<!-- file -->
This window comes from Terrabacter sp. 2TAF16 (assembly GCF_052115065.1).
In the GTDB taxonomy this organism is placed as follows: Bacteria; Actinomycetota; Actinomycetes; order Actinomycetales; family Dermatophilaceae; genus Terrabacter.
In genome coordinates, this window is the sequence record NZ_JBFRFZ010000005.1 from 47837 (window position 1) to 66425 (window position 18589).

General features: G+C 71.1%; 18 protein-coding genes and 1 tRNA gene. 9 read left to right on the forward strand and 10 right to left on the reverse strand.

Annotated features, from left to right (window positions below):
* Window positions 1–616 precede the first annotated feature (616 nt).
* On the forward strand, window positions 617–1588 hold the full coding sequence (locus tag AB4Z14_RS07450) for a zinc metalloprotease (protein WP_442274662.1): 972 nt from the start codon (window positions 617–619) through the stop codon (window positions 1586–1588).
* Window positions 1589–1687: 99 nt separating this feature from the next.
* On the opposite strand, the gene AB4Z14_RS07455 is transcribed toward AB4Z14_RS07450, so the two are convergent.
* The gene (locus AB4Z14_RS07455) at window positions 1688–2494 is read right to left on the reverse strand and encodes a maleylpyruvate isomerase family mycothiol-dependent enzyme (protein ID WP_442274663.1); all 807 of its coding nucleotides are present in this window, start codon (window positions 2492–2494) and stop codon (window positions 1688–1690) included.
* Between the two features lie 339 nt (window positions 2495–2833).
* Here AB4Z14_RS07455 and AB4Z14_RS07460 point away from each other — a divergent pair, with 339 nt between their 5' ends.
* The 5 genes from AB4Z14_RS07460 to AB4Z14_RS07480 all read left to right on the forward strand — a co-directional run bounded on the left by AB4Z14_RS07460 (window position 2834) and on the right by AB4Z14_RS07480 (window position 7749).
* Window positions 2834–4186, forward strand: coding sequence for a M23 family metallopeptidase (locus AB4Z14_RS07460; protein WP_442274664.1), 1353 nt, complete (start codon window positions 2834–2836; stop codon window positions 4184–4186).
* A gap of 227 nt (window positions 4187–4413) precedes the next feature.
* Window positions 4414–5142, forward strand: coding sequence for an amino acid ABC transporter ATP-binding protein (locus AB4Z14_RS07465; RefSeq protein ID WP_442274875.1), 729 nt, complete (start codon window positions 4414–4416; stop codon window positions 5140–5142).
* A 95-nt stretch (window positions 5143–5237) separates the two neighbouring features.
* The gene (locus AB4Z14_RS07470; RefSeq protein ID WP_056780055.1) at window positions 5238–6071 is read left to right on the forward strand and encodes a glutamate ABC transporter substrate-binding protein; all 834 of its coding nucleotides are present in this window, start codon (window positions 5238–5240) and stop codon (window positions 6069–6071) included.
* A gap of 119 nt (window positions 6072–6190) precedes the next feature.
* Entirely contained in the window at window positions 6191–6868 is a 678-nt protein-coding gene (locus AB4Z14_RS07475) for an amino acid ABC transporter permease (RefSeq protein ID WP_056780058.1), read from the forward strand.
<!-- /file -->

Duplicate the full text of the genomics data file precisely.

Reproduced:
This window comes from Terrabacter sp. 2TAF16 (assembly GCF_052115065.1).
In the GTDB taxonomy this organism is placed as follows: Bacteria; Actinomycetota; Actinomycetes; order Actinomycetales; family Dermatophilaceae; genus Terrabacter.
In genome coordinates, this window is the sequence record NZ_JBFRFZ010000005.1 from 47837 (window position 1) to 66425 (window position 18589).

General features: G+C 71.1%; 18 protein-coding genes and 1 tRNA gene. 9 read left to right on the forward strand and 10 right to left on the reverse strand.

Annotated features, from left to right (window positions below):
* Window positions 1–616 precede the first annotated feature (616 nt).
* On the forward strand, window positions 617–1588 hold the full coding sequence (locus tag AB4Z14_RS07450) for a zinc metalloprotease (protein WP_442274662.1): 972 nt from the start codon (window positions 617–619) through the stop codon (window positions 1586–1588).
* Window positions 1589–1687: 99 nt separating this feature from the next.
* On the opposite strand, the gene AB4Z14_RS07455 is transcribed toward AB4Z14_RS07450, so the two are convergent.
* The gene (locus AB4Z14_RS07455) at window positions 1688–2494 is read right to left on the reverse strand and encodes a maleylpyruvate isomerase family mycothiol-dependent enzyme (protein ID WP_442274663.1); all 807 of its coding nucleotides are present in this window, start codon (window positions 2492–2494) and stop codon (window positions 1688–1690) included.
* Between the two features lie 339 nt (window positions 2495–2833).
* Here AB4Z14_RS07455 and AB4Z14_RS07460 point away from each other — a divergent pair, with 339 nt between their 5' ends.
* The 5 genes from AB4Z14_RS07460 to AB4Z14_RS07480 all read left to right on the forward strand — a co-directional run bounded on the left by AB4Z14_RS07460 (window position 2834) and on the right by AB4Z14_RS07480 (window position 7749).
* Window positions 2834–4186, forward strand: coding sequence for a M23 family metallopeptidase (locus AB4Z14_RS07460; protein WP_442274664.1), 1353 nt, complete (start codon window positions 2834–2836; stop codon window positions 4184–4186).
* A gap of 227 nt (window positions 4187–4413) precedes the next feature.
* Window positions 4414–5142, forward strand: coding sequence for an amino acid ABC transporter ATP-binding protein (locus AB4Z14_RS07465; RefSeq protein ID WP_442274875.1), 729 nt, complete (start codon window positions 4414–4416; stop codon window positions 5140–5142).
* A 95-nt stretch (window positions 5143–5237) separates the two neighbouring features.
* The gene (locus AB4Z14_RS07470; RefSeq protein ID WP_056780055.1) at window positions 5238–6071 is read left to right on the forward strand and encodes a glutamate ABC transporter substrate-binding protein; all 834 of its coding nucleotides are present in this window, start codon (window positions 5238–5240) and stop codon (window positions 6069–6071) included.
* A gap of 119 nt (window positions 6072–6190) precedes the next feature.
* Entirely contained in the window at window positions 6191–6868 is a 678-nt protein-coding gene (locus AB4Z14_RS07475) for an amino acid ABC transporter permease (RefSeq protein ID WP_056780058.1), read from the forward strand.